Whenever a veteran artist professes disinterest in modern music, a safe retreat into the past -- a tired attempt at recapturing the magic of classic material -- tends to follow. Since Ghostface Killah towed that line after the two least-thrilling albums of his career, Fishscale seemed destined to be just another part of his discography; if his fans were lucky, they'd get a couple flashes of his mad maverick genius and nothing as clumsily foul as "Tush." Fishscale is much more generous than that. It's evident that Ghost knows where he's at in his career, and it's directly acknowledged by the Mickey Goldmill-like boxing coach during "The Champ": "You ain't been hungry...since Supreme Clientele!" Ghost responds by pouring all that he has, both lyrically and vocally, into every track on the album. The scenarios he recounts are as detailed and off-the-wall as ever, elaborate screenplays laid out with a vocal style that's ceaselessly fluid and never abrasive. This is especially remarkable since each one of Ghost's lines, when transcribed, require one-to-five exclamation points, and every frantic scene's details -- from the onions on the steak, to the show on the television, to the socks sticking out of the "big Frankenstein hole" in a shoe worn by an accomplice -- are itemized without derailing the events. Since no active MC sounds better over obscure '70s soul samples, Ghost was wise to select productions that are best suited for him, no matter how bizarre or un-pop. Just Blaze, Lewis Parker, MoSS, Crack Val, Pete Rock, Doom, the late J Dilla, and several others supply Ghost with a tremendous round of productions. "Underwater" is the loopiest of all, even by Doom standards; its balmy Bobbi Humphrey flute and slippery beat, aided by burbling water effects, backs a hallucinatory journey in which Ghost swims with butterflies, casts his gaze on numerous riches (rubies, the Heart of the Ocean, "Gucci belts that they rocked for no reason from A Different World") and bumps into a Bentley-driving, Isley Brothers-listening, girlfriend-smacking SpongeBob Squarepants before hitting spiritual paydirt. "Back Like That," featuring Ne-Yo, is the lone apparent crossover attempt, and it hardly compromises Ghost's character the way "Tush" did in 2004 ("In the summertime, I broke his jaw -- had to do it to him quick, old fashion, in the back of the mall"). Another completely unique track is "Whip You with a Strap," where Ghost recalls the pain of being whipped by his mom with more than a hint of misty-eyed wistfulness. How many other MCs are capable of making you feel nostalgic about leaking welts you never had? More importantly, how many MCs entering their late-thirties have made an album as vital as any other in his or her career?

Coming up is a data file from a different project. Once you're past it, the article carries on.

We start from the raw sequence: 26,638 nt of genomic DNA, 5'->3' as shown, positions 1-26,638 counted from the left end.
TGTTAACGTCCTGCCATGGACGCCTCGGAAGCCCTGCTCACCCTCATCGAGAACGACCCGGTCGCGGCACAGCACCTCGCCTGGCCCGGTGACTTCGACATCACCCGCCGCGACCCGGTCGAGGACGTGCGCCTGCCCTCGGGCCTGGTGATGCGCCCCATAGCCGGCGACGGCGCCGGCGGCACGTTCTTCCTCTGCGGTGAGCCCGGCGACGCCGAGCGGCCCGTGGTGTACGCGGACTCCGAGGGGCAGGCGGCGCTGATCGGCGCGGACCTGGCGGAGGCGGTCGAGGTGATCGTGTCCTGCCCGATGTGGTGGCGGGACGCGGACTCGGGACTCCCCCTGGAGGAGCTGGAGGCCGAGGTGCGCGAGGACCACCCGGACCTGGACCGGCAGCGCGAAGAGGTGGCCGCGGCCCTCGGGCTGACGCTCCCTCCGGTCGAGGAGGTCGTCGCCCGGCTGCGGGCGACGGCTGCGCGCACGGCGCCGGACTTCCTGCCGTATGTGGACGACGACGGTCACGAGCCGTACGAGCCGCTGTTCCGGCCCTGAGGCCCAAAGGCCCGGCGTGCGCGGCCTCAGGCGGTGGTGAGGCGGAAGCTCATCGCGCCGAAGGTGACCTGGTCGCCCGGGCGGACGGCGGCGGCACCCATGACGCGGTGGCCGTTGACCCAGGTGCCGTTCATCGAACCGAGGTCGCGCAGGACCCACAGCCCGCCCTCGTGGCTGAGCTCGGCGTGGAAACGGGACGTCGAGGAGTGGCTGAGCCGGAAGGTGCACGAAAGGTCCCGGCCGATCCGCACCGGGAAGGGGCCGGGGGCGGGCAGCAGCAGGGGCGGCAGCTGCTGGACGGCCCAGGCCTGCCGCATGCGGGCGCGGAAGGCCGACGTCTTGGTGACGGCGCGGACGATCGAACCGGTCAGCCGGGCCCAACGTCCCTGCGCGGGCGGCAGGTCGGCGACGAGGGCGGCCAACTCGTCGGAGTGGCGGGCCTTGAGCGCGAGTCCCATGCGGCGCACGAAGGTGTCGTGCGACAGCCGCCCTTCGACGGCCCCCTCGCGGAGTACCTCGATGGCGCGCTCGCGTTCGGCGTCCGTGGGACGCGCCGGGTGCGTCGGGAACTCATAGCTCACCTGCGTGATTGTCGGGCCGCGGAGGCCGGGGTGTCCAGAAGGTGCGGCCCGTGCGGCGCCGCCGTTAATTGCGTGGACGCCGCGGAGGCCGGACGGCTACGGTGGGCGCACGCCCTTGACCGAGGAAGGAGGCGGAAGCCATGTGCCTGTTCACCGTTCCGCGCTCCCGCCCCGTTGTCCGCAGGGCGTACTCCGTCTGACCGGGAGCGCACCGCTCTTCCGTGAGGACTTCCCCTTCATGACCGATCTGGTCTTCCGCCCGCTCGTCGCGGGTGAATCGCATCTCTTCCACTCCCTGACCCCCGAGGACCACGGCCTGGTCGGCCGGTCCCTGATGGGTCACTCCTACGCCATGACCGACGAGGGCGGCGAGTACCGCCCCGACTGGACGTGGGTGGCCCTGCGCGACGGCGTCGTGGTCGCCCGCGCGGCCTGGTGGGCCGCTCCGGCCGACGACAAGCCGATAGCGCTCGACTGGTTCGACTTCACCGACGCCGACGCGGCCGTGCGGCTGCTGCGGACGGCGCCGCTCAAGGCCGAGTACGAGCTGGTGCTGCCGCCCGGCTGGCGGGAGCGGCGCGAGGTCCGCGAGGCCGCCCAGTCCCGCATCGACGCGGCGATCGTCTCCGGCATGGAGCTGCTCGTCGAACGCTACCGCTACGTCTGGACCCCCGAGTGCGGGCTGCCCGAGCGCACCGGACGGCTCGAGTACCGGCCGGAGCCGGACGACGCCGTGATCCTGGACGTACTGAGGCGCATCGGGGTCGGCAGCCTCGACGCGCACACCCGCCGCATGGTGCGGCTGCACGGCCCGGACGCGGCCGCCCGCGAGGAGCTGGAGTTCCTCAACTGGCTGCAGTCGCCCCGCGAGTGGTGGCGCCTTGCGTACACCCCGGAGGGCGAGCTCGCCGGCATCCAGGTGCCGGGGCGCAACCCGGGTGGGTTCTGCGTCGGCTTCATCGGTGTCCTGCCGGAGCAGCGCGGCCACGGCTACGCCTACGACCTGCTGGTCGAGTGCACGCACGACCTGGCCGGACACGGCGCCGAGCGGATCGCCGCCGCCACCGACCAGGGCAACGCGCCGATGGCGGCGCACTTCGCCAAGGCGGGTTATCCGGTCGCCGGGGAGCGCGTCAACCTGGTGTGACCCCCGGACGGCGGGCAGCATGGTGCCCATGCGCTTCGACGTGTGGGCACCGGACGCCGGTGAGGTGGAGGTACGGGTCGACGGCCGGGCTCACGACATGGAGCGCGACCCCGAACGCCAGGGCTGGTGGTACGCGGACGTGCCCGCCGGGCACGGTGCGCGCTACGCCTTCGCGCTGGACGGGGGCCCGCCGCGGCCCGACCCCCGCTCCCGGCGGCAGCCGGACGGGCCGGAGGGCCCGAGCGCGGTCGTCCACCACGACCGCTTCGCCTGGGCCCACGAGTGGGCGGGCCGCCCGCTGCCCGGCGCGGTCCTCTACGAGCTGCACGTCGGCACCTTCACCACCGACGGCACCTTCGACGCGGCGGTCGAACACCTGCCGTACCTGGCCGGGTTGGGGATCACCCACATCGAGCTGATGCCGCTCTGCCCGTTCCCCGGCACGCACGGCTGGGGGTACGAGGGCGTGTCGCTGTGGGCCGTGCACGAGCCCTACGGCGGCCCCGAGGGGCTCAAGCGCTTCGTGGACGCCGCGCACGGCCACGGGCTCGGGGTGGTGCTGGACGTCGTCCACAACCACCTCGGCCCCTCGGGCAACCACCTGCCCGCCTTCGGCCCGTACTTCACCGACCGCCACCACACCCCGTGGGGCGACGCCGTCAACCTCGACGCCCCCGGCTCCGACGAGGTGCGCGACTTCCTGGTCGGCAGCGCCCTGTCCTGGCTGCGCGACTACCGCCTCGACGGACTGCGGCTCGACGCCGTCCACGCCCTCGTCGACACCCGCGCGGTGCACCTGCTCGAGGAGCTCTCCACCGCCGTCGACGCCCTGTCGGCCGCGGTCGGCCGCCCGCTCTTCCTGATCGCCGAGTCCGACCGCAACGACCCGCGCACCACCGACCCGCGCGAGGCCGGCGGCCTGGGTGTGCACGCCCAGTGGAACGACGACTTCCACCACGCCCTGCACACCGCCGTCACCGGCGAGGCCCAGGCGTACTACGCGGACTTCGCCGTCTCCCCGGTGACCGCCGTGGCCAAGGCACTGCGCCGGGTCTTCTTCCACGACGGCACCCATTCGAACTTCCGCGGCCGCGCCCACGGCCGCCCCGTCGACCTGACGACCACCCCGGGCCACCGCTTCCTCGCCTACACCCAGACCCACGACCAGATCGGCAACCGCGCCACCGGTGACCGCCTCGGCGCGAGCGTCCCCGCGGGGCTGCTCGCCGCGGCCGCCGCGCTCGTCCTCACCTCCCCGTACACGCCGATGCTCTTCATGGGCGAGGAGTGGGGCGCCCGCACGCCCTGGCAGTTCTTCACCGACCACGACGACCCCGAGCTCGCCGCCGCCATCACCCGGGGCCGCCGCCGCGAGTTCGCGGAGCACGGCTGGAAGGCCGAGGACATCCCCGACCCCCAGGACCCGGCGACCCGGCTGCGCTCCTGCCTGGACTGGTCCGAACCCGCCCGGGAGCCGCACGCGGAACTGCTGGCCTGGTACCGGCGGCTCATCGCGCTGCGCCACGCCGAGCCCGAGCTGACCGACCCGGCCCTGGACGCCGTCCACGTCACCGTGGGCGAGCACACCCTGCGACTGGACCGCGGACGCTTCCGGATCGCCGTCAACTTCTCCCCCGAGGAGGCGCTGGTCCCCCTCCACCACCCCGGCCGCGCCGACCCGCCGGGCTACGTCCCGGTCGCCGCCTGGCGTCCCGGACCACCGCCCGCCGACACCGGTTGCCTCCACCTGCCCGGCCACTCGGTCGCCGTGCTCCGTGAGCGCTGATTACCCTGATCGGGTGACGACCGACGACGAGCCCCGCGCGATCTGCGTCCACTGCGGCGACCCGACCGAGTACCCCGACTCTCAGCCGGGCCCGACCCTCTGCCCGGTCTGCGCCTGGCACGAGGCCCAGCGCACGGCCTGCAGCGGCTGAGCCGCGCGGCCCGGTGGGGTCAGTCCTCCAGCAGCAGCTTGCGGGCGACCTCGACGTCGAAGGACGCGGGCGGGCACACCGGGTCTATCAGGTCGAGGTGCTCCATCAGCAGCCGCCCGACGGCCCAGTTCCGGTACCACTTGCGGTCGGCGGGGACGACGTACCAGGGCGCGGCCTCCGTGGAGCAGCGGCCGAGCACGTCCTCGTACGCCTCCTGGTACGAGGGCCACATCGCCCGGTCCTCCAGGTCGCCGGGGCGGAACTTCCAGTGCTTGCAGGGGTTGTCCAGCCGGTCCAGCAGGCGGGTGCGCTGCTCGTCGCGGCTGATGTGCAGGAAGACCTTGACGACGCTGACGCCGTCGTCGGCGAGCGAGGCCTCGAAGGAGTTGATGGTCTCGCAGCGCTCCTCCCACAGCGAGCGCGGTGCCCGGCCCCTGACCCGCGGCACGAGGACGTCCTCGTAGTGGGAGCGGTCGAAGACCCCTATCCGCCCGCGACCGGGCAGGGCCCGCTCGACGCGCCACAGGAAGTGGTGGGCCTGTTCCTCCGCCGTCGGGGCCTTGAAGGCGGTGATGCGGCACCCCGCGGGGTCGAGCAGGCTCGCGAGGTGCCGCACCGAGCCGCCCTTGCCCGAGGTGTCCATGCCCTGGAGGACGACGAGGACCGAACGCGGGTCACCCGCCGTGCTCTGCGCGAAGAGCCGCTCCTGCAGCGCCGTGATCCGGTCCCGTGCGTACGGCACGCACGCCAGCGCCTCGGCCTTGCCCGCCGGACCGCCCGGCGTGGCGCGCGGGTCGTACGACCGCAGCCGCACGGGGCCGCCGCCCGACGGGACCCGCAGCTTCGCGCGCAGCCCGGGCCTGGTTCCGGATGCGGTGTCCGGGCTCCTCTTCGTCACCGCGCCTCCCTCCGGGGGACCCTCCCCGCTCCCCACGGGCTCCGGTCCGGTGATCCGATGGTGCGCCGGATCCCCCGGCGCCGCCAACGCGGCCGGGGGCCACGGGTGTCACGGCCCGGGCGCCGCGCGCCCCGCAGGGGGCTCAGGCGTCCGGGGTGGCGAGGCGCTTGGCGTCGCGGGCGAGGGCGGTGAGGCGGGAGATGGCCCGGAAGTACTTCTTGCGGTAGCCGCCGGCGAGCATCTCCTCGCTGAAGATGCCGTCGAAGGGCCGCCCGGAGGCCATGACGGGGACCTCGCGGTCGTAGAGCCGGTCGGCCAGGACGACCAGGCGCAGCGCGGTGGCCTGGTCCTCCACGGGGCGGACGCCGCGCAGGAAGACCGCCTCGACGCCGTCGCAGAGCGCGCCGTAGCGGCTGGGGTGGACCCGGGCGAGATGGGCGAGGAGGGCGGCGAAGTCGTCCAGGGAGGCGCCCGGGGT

AllMusic Review by Andy Kellman